Milkweeds (Asclepias spp.) of Northwest indiana
Milkweeds were in their own family until recently they were moved into the dogbane family (Apocynaceae). When closely observed, milkweeds have one of the showiest little flowers with a hood and horns distinguishing it from many plants. Milkweeds have a really cool sexual feature called a gynostegium or column. It is a reproductive structure that has their boy parts (stamens) and girl parts (stigma and style) fused together in the center of the flower. This phenomenon is also seen in orchids. There are ten different milkweed species that are native to the Indiana Dunes.
For more on milkweed flower morphology, click here.
Pod of the Milkweed by Robert Frost
Calling all butterflies from every race
From source unknown but no special place
They ever will return to all their lives,
Because unlike the bees they have no hives
The milkweed brings up to my very door
The theme of wanton waste in peace and war
As it has never been to me before.
And so it seems a flower’s coming out
That should if not be talked then sung about.
The countless wings that from the infinite
Make such a noiseless tumult over it
Do no doubt with their color compensate
For what the drab weed lacks of the ornate.
For drab it is its fondest must admit.
And yes, although it is a flower that flows
With milk and honey, it is bitter milk,
As anyone who ever broke its stem
And dared to taste the wound a little knows.
It tastes as if it might be opiate.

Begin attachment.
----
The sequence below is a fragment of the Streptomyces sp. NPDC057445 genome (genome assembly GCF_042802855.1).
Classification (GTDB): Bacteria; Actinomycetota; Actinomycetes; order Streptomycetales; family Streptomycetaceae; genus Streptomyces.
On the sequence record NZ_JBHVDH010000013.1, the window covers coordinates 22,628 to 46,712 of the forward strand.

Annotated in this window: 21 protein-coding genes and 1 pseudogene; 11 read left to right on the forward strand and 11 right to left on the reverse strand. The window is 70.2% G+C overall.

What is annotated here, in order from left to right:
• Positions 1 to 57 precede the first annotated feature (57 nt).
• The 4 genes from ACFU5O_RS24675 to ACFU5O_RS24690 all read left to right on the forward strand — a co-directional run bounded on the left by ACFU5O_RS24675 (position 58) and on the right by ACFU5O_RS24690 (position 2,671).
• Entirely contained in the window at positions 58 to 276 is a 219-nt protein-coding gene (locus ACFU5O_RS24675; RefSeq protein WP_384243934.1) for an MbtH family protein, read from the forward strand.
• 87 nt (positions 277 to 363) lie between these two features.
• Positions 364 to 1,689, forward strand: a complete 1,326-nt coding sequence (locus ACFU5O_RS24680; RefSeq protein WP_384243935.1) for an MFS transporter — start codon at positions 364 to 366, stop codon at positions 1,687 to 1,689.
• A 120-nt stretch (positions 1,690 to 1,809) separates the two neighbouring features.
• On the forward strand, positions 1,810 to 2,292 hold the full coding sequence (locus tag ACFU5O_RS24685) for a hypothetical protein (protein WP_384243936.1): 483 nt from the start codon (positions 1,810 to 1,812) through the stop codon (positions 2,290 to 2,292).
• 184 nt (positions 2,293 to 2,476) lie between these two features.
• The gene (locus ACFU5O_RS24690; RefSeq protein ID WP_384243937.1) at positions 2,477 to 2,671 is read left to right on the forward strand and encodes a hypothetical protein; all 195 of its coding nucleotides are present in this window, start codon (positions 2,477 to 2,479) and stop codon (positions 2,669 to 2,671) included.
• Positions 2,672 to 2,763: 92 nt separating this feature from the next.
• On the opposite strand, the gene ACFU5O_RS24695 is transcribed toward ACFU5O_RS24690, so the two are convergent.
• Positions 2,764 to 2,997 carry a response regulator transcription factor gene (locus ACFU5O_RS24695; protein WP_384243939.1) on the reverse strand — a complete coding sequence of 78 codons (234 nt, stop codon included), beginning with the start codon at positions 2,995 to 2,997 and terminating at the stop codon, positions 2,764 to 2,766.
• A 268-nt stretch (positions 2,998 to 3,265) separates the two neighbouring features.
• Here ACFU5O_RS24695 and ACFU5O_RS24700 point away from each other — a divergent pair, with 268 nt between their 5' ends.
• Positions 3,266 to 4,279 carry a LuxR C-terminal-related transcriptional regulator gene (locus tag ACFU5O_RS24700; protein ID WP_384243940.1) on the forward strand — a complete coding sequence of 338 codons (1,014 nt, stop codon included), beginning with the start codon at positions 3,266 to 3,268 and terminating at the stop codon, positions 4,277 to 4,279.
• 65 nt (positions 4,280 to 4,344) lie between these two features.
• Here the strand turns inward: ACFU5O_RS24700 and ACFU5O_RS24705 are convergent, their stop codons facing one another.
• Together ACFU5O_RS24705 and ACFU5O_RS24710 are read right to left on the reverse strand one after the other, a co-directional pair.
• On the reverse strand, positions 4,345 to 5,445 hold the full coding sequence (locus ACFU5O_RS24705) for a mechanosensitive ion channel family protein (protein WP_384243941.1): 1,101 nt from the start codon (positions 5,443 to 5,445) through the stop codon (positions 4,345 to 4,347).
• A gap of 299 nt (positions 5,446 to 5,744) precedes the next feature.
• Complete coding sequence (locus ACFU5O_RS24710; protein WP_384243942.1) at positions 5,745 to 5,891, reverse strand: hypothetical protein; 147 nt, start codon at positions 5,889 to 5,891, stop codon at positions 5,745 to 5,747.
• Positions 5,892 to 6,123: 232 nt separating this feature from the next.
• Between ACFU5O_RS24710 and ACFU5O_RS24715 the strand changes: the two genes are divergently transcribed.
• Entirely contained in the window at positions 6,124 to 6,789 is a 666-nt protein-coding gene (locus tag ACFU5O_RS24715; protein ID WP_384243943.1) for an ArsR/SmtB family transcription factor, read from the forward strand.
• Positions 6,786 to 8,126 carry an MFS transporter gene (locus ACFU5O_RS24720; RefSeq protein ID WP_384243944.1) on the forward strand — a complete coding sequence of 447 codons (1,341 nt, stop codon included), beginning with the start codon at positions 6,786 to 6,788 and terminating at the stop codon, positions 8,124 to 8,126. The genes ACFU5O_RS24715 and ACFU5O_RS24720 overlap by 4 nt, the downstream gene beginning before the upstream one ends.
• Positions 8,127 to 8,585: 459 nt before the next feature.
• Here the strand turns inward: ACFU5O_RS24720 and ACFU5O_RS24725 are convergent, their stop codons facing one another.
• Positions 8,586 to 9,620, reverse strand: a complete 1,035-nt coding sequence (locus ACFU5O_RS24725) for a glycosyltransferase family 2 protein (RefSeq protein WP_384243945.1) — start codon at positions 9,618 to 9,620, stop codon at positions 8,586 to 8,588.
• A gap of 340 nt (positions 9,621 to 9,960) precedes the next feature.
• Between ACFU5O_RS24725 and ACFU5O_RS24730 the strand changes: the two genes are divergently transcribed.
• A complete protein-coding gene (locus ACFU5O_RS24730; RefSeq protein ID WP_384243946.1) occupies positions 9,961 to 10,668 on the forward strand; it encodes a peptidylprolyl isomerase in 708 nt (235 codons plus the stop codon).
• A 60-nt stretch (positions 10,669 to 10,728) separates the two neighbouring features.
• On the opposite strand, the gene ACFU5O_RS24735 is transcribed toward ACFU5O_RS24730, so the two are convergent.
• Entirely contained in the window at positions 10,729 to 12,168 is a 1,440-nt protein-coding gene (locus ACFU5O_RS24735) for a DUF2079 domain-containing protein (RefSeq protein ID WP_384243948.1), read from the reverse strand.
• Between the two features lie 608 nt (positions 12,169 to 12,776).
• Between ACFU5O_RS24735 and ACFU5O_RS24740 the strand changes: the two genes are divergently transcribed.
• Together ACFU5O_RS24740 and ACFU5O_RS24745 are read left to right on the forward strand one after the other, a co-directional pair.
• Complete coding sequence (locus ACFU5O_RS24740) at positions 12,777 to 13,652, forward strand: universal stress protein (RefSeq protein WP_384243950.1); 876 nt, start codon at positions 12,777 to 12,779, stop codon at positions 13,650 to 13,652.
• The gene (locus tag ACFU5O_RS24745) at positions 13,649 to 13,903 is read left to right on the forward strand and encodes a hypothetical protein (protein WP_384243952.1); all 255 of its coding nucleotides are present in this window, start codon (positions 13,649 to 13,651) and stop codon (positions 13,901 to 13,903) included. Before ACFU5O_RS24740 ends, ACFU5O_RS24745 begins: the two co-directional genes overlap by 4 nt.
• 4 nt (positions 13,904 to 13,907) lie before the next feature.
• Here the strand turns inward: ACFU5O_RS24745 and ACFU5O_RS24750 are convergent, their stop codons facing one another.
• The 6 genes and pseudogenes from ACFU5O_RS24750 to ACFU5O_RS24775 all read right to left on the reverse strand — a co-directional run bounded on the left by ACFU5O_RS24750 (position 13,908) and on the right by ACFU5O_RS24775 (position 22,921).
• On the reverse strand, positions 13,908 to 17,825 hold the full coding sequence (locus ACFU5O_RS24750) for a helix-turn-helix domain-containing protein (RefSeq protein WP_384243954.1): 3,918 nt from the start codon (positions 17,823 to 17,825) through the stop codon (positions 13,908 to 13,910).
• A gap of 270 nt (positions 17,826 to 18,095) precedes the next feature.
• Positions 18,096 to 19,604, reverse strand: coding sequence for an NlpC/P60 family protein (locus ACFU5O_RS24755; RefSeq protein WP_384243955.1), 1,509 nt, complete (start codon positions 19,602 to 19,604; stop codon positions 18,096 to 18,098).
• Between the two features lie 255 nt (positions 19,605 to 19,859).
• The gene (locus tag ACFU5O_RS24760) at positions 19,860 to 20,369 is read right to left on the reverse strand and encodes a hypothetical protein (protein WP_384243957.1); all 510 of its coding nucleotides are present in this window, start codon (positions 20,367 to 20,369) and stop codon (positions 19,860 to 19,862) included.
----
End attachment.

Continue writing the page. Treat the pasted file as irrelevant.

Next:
But whatsoever else it may secrete,
Its flowers distilled honey is so sweet
It makes the butterflies intemperate.
There is no slumber in its juice for them
One knocks another off from where he clings.
They knock the dyestuff off each other’s wings—
With thirst on hunger to the point of lust.
They raise in their intemperance a cloud
Of mingled butterfly and flower dust
That hangs perceptibly above the scene.
In being sweet to these ephemerals
The sober weed has managed to contrive
In our three hundred days and sixty-five
One day too sweet for beings to survive.
Many shall come away as struggle-worn
And spent and dusted off of their regalia,
To which at daybreak they were freshly born,
As after one-of-them’s proverbial failure
From having beaten all day long in vain
Against the wrong side of a windowpane.
But waste was of the essence of the scheme.
And all the good they did for man or god
To all those flowers they passionately trod
Was leave as their posterity one pod
With an inheritance of restless dream.
He hangs on upside down with talon feet
In an inquisitive position odd
As any Guatemalan parakeet.
Something eludes him.
Is it food to eat?
Or some dim secret of the good of waste?
He almost has it in his talon clutch.
Where have those flowers and butterflies all gone
That science may have staked the future on?
He seems to say the reason why so much
Should come to nothing must be fairly faced.